The Special Supplemental Nutrition Program for Women, Infants, and Children Spillover Effect: Do Siblings Reap the Benefits?

Stephanie Steeves, Francesco Acciai, Natasha Tasevska, Robin S. DeWeese, Michael J. Yedidia, Punam Ohri-Vachaspati

Research output: Contribution to journalArticlepeer-review

2 Scopus citations

Abstract

Background: Participation in the Special Supplemental Nutrition Assistance Program for Women, Infants, and Children (WIC) among 0- to 5-year-old children is associated with healthier diets. Extension of dietary benefits to older, age-ineligible children (5-18 years old) residing in WIC households has not been fully investigated. Objective: Examine the association between household WIC participation and dietary behaviors of age-ineligible children. Design: Cross-sectional secondary analysis of data collected from 2 independent panels (2009-2010 and 2014) of the New Jersey Child Health Study, using household surveys. Questions derived from national surveys assessed consumption frequency of specific foods among 5- to 18-year-old children. Participants/setting: The analytic sample included 616 age-ineligible children from households with incomes below 200% of the federal poverty level, 398 of whom were from WIC-participating households. Main outcome measures: Eating behaviors were measured as frequency of daily consumption of fruit, vegetables, 100% juice, sugar-sweetened beverages, and sweet and salty snacks. Statistical analysis: Multivariable negative binomial models examined the association between eating behaviors and household WIC participation status adjusting for child's age, sex, and race; mother's education; city of residence; household size; and panel. Results are expressed as incidence rate ratios (IRRs). Results: Household WIC participation was not associated with dietary behaviors among age-ineligible children (5-18 years old) in the overall sample. However, healthier dietary patterns were observed for specific demographic groups. Compared with age-ineligible children in non-WIC households, age-ineligible children in WIC households had (1) a higher frequency of vegetable consumption among 12- to 18-year-old children (IRR = 1.29; 95% confidence interval [CI] 1.05-1.58; P =.015); (2) a marginally significant higher frequency of 100% juice consumption among females (IRR = 1.27; 95% CI 1.00-1.62; P =.053); and (3) a lower frequency of sugar-sweetened beverages consumption among Hispanic children (IRR = 0.61; 95% CI 0.43-0.86; P =.004). Conclusions: Household WIC participation may positively influence dietary behaviors of age-ineligible children, suggesting a possible WIC spillover effect. Revisions to WIC package composition should consider the possible dietary implications for all children in the household.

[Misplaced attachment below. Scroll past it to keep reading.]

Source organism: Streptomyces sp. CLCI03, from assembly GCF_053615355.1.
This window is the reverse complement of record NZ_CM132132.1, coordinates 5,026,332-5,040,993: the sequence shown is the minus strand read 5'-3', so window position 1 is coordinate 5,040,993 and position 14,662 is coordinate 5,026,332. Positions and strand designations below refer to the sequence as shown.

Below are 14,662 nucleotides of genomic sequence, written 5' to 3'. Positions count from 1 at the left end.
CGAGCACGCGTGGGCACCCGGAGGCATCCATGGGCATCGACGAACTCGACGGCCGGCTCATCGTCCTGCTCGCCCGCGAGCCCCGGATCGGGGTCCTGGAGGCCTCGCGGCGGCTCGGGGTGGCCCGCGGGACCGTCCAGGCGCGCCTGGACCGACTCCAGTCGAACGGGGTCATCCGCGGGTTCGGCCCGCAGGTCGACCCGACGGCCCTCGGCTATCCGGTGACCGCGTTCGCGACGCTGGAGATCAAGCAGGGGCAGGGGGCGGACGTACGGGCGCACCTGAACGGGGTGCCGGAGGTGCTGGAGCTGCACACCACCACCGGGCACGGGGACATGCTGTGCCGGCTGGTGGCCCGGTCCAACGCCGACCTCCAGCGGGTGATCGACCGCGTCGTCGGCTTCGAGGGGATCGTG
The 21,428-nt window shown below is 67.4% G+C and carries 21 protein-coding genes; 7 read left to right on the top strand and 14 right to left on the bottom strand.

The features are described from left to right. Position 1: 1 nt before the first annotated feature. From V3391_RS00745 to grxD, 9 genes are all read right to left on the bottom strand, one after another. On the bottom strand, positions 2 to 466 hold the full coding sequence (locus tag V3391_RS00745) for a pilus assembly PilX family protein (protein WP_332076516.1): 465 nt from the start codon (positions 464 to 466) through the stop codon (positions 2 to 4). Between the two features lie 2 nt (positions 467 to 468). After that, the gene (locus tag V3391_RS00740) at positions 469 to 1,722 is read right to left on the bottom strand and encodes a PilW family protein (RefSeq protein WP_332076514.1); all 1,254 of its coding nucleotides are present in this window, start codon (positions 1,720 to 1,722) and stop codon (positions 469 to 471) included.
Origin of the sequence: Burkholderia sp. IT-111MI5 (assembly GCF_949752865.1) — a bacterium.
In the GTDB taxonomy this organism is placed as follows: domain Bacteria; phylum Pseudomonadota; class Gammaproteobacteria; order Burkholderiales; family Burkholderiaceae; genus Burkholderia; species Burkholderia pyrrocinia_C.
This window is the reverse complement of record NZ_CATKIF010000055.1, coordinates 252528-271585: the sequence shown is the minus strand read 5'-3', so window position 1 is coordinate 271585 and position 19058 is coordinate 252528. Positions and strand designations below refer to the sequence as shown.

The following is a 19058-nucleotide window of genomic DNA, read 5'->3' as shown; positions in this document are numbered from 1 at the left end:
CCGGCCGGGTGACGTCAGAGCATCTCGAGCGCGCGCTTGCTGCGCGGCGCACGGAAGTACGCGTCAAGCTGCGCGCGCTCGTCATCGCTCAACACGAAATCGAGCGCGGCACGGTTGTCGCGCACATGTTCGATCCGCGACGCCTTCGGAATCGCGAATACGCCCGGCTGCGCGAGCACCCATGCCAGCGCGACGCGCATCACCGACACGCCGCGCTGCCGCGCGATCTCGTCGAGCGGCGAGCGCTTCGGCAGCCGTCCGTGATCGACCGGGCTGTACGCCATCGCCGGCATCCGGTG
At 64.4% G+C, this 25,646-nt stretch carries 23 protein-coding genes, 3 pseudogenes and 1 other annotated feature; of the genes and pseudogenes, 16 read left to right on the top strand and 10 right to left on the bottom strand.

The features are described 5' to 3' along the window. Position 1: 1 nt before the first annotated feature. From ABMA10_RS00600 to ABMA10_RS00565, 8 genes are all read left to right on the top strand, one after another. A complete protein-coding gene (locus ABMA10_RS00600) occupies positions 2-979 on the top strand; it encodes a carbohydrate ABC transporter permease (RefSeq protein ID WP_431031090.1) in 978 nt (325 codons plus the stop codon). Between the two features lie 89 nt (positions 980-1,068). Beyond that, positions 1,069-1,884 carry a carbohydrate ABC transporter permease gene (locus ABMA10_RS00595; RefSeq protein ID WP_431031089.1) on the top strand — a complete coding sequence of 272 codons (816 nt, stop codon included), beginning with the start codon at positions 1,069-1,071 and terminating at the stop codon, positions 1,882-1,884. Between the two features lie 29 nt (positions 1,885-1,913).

Original languageEnglish (US)
Pages (from-to)1288-1294
Number of pages7
JournalJournal of the Academy of Nutrition and Dietetics
Volume120
Issue number8
DOIs
StatePublished - Aug 2020

Keywords

  • Age-ineligible children
  • Dietary behaviors
  • Special Supplemental Nutrition Assistance Program for Women, Infants, and Children (WIC)
  • Spillover effect

ASJC Scopus subject areas

  • Food Science
  • Nutrition and Dietetics

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